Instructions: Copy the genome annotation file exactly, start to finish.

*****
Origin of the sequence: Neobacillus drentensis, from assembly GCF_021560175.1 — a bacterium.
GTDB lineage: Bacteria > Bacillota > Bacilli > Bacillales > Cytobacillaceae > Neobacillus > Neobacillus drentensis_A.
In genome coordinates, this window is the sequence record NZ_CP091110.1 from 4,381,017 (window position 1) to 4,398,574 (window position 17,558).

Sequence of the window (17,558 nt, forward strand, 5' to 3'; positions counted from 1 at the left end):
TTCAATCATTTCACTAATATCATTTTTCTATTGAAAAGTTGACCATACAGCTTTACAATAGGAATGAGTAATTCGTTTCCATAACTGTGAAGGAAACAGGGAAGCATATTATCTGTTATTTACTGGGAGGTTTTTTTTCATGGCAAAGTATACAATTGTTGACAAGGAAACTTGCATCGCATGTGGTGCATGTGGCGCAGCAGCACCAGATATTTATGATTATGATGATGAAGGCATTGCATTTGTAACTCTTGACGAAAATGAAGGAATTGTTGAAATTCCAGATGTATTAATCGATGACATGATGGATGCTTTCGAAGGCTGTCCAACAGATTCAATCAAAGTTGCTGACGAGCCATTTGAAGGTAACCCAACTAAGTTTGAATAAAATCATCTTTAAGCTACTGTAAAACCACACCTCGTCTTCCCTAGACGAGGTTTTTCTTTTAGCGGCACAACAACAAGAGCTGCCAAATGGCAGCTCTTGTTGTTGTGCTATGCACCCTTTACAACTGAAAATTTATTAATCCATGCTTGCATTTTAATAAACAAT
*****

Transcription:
Origin of the sequence: Neobacillus drentensis, from assembly GCF_021560175.1 — a bacterium.
GTDB lineage: Bacteria > Bacillota > Bacilli > Bacillales > Cytobacillaceae > Neobacillus > Neobacillus drentensis_A.
In genome coordinates, this window is the sequence record NZ_CP091110.1 from 4,381,017 (window position 1) to 4,398,574 (window position 17,558).

Sequence of the window (17,558 nt, forward strand, 5' to 3'; positions counted from 1 at the left end):
TTCAATCATTTCACTAATATCATTTTTCTATTGAAAAGTTGACCATACAGCTTTACAATAGGAATGAGTAATTCGTTTCCATAACTGTGAAGGAAACAGGGAAGCATATTATCTGTTATTTACTGGGAGGTTTTTTTTCATGGCAAAGTATACAATTGTTGACAAGGAAACTTGCATCGCATGTGGTGCATGTGGCGCAGCAGCACCAGATATTTATGATTATGATGATGAAGGCATTGCATTTGTAACTCTTGACGAAAATGAAGGAATTGTTGAAATTCCAGATGTATTAATCGATGACATGATGGATGCTTTCGAAGGCTGTCCAACAGATTCAATCAAAGTTGCTGACGAGCCATTTGAAGGTAACCCAACTAAGTTTGAATAAAATCATCTTTAAGCTACTGTAAAACCACACCTCGTCTTCCCTAGACGAGGTTTTTCTTTTAGCGGCACAACAACAAGAGCTGCCAAATGGCAGCTCTTGTTGTTGTGCTATGCACCCTTTACAACTGAAAATTTATTAATCCATGCTTGCATTTTAATAAACAAT